Over one-third of Canadians open to new point-of-sale services to improve their payment experience
New research from Payments Canada shows that over one-third of Canadians are open to using new services at the point-of-sale to improve their payment experience. Payment methods of interest include one-click pay, invisible payments and scan, pay and go payments.
Key study findings:
- 41 per cent of Canadians are either extremely or somewhat likely to use invisible payments when shopping at a store if the option was available.
- 39 per cent of Canadians are either extremely or somewhat likely to use the one-click pay feature when shopping online if the option was available.
- 35 per cent of Canadians are either extremely or somewhat likely to use scan, pay and go when shopping at a store if the option was available.
One-click pay method
One-click pay is a method of online purchasing that involves creating a personalized data profile to store a consumer’s payment details with the retailer. Once the consumer has made their first purchase on the retailer’s website, a unique token is created from the transaction. This token retrieves the consumer’s information during future purchases on that website with just the press of a button.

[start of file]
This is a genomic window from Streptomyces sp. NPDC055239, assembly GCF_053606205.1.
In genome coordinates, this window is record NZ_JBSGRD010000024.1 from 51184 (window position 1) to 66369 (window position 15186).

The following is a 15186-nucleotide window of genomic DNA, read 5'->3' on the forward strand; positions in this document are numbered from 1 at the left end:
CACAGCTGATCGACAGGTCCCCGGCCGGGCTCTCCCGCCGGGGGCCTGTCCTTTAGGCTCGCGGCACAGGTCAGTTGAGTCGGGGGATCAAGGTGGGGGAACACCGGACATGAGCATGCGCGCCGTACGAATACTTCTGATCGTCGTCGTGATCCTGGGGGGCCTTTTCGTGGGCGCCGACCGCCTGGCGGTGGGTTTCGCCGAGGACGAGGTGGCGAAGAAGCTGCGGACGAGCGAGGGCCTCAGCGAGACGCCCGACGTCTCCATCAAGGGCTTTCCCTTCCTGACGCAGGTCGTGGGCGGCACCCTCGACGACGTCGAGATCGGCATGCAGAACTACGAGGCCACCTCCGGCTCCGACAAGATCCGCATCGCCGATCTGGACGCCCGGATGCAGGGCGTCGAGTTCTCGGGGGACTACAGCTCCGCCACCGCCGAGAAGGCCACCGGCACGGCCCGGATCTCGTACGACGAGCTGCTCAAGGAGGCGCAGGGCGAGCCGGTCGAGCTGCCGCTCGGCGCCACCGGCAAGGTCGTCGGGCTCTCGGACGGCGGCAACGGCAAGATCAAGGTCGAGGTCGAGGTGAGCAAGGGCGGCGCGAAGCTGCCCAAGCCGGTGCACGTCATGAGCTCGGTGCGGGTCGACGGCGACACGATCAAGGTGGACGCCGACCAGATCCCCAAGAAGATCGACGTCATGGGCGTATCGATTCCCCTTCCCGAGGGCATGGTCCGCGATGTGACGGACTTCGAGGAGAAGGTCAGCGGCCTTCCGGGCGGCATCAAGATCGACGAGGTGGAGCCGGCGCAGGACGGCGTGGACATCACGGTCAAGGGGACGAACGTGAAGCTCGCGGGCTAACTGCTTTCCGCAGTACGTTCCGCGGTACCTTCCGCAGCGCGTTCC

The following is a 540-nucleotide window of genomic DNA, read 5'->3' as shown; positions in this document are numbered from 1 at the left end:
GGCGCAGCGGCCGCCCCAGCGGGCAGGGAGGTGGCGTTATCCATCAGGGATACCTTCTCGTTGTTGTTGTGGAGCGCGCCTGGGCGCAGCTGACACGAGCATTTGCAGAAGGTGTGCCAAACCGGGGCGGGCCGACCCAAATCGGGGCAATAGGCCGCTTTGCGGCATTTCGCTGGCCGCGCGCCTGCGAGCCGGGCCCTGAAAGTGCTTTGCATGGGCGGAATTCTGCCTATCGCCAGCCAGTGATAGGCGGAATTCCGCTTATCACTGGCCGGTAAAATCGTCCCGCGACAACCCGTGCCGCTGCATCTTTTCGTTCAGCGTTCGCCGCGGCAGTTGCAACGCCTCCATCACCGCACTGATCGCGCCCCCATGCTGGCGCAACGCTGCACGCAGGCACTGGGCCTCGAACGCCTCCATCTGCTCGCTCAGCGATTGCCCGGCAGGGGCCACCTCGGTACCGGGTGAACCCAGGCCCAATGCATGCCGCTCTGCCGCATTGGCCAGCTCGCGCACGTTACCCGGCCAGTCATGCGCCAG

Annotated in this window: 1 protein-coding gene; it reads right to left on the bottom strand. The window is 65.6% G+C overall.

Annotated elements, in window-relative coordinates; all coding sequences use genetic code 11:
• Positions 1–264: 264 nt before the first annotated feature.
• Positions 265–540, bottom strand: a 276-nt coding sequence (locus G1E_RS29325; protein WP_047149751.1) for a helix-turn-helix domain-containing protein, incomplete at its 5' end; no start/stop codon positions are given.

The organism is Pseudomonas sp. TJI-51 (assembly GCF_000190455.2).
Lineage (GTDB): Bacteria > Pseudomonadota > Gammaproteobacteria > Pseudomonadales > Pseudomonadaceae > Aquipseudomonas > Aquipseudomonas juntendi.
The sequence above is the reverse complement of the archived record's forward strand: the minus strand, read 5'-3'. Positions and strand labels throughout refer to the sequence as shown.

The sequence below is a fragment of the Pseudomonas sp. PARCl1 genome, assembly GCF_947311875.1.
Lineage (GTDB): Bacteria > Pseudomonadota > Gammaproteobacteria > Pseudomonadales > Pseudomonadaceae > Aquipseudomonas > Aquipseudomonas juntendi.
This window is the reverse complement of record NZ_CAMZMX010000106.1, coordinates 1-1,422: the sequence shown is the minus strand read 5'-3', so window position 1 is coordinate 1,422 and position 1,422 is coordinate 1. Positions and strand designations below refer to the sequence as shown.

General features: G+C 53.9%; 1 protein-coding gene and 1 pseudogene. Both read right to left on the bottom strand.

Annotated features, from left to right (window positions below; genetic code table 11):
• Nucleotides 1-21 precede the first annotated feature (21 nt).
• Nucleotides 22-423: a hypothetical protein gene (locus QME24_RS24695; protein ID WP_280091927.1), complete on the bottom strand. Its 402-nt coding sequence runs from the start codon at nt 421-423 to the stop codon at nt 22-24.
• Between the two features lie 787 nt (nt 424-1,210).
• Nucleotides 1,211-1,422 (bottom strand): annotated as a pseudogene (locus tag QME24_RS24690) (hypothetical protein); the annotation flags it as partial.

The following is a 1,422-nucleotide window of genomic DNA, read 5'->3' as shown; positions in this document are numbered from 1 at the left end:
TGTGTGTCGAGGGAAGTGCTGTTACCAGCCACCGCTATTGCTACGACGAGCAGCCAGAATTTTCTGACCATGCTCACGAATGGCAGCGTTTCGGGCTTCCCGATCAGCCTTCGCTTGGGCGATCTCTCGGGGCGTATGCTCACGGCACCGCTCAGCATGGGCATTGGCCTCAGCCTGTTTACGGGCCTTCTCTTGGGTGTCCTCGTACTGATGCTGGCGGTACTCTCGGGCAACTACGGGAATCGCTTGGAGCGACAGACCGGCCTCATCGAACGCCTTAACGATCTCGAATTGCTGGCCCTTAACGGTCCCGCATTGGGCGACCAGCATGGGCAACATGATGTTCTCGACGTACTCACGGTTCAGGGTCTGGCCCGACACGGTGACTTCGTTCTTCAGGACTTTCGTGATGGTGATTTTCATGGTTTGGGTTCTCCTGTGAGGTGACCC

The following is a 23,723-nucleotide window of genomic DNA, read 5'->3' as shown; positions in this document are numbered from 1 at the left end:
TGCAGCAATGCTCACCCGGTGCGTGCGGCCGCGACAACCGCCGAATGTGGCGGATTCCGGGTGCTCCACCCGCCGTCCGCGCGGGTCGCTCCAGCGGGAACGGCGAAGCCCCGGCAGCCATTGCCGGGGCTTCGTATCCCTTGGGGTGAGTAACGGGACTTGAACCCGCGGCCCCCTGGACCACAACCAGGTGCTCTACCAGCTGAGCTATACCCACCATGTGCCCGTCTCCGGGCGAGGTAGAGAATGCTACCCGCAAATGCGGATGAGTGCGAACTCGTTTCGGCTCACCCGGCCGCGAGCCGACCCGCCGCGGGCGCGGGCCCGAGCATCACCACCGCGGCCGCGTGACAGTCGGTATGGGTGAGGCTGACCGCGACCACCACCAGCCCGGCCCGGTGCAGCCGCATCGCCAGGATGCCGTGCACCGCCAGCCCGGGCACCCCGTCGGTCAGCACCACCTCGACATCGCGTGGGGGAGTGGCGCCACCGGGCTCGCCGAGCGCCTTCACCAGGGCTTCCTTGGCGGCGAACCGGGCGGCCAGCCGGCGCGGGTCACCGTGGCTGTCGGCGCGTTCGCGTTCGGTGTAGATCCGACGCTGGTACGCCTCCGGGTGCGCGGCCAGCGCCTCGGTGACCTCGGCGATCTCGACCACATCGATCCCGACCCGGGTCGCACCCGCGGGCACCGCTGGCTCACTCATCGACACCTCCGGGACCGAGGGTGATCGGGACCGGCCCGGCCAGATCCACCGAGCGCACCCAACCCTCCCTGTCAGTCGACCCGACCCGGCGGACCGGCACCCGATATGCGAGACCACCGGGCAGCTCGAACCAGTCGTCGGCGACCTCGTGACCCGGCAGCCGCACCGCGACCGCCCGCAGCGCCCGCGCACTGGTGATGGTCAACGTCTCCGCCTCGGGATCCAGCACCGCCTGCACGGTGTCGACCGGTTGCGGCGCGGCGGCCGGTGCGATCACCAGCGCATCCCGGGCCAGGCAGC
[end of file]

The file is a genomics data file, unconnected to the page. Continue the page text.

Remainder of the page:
One-click pay for online purchasing has a large appeal among Canadians
Thirty-nine per cent of Canadians are either extremely or somewhat likely to use the one-click pay feature when shopping online if the option is available. Those living outside of Quebec are significantly more likely (42 per cent) to use one-click pay for online purchases than those living in Quebec (32 per cent). The same is true for those with a university-level education (43 per cent) versus a high school education or lower (34 per cent).
Canadians who are either unsure or unlikely to use the one-click pay feature are concerned with storing their personal information online with a retailer or payment processor and/or prefer to verify the purchase payment details themselves.
Credit card is the preferred payment method for one-click payments
Over two in three Canadians (68 per cent) prefer using their credit card for their one-click pay online purchases. Older Canadians (aged 55+) prefer to use their credit card significantly more than any other age group, primarily because they feel their credit cards offer strong security and protection against payment fraud.